WASHINGTON (MarketWatch) — A decision by a new Greek government to leave the eurozone would set off devastating turmoil in financial markets even worse than the collapse of Lehman Brothers in 2008, a leading international economist warned Saturday.
A Greek exit would likely spark runs on Greek banks and the country’s stock market and end with the imposition of severe capital controls, said Barry Eichengreen, an economic historian at the University of California at Berkeley. He spoke as part of a panel discussion on the euro crisis at the American Economic Association’s annual meeting.
The exit would also spill into other countries as investors speculate about which might be next to leave the currency union, he said.
“In the short run, it would be Lehman Brothers squared,” Eichengreen warned.
He predicted that European politicians would “swallow hard once again” and make the compromises necessary to keep Greece in the currency union.
“While holding the eurozone together will be costly and difficult and painful for the politicians, breaking it up will be even more costly and more difficult,” he said.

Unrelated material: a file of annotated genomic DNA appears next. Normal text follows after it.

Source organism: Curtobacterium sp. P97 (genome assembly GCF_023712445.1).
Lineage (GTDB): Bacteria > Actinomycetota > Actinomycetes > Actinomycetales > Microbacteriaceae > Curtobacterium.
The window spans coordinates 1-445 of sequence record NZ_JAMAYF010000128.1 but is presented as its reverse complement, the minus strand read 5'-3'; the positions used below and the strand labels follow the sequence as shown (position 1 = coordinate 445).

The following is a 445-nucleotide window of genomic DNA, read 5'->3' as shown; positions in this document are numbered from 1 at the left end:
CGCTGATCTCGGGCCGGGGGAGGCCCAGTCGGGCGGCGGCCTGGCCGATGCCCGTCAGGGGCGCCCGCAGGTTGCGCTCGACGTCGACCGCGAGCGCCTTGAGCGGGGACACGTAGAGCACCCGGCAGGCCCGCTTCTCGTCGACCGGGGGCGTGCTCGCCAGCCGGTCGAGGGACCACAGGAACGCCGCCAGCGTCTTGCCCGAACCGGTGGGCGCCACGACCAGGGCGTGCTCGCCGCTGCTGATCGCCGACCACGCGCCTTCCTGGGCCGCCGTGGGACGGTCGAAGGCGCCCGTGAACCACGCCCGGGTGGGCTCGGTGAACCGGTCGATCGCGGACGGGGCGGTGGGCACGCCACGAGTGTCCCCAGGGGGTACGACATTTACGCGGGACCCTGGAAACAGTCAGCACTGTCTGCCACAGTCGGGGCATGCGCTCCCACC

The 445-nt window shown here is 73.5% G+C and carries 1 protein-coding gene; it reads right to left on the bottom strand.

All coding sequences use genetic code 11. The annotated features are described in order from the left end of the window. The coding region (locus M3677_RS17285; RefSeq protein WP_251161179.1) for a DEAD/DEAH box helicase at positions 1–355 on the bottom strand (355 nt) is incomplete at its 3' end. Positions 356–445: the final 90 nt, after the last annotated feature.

In general, the panel, consisting of four prominent American economists, was pessimistic about the outlook for the single-currency project.
Jeffrey Frankel, an economics professor at Harvard University, said that global investors “have piled back into” European markets over the last years as the crisis ebbed.
Now, there will likely be a repeat of the periods of market turmoil in the region and spreads between sovereign European bonds could widen sharply.
Kenneth Rogoff, a former chief economist at the International Monetary Fund and a Harvard professor, said the euro “is a historic disaster.”
“It doesn’t mean it is easy to break up,” he said.
Martin Feldstein, a longtime critic of the euro project, said all the attempts to return Europe to healthy growth have failed.
“I think there may be no way to end to euro crisis,” Feldstein said.
The options being discussed to stem the crisis, including launch of full scale quantitative easing by the European Central Bank, “are in my judgment not likely to be any more successful,” Feldstein said.
The best way to ensure the euro’s survival would be for each individual eurozone member state to enact its own tax policies to spur demand, including cutting the value-added tax for the next five years to increase consumer spending, Feldstein said.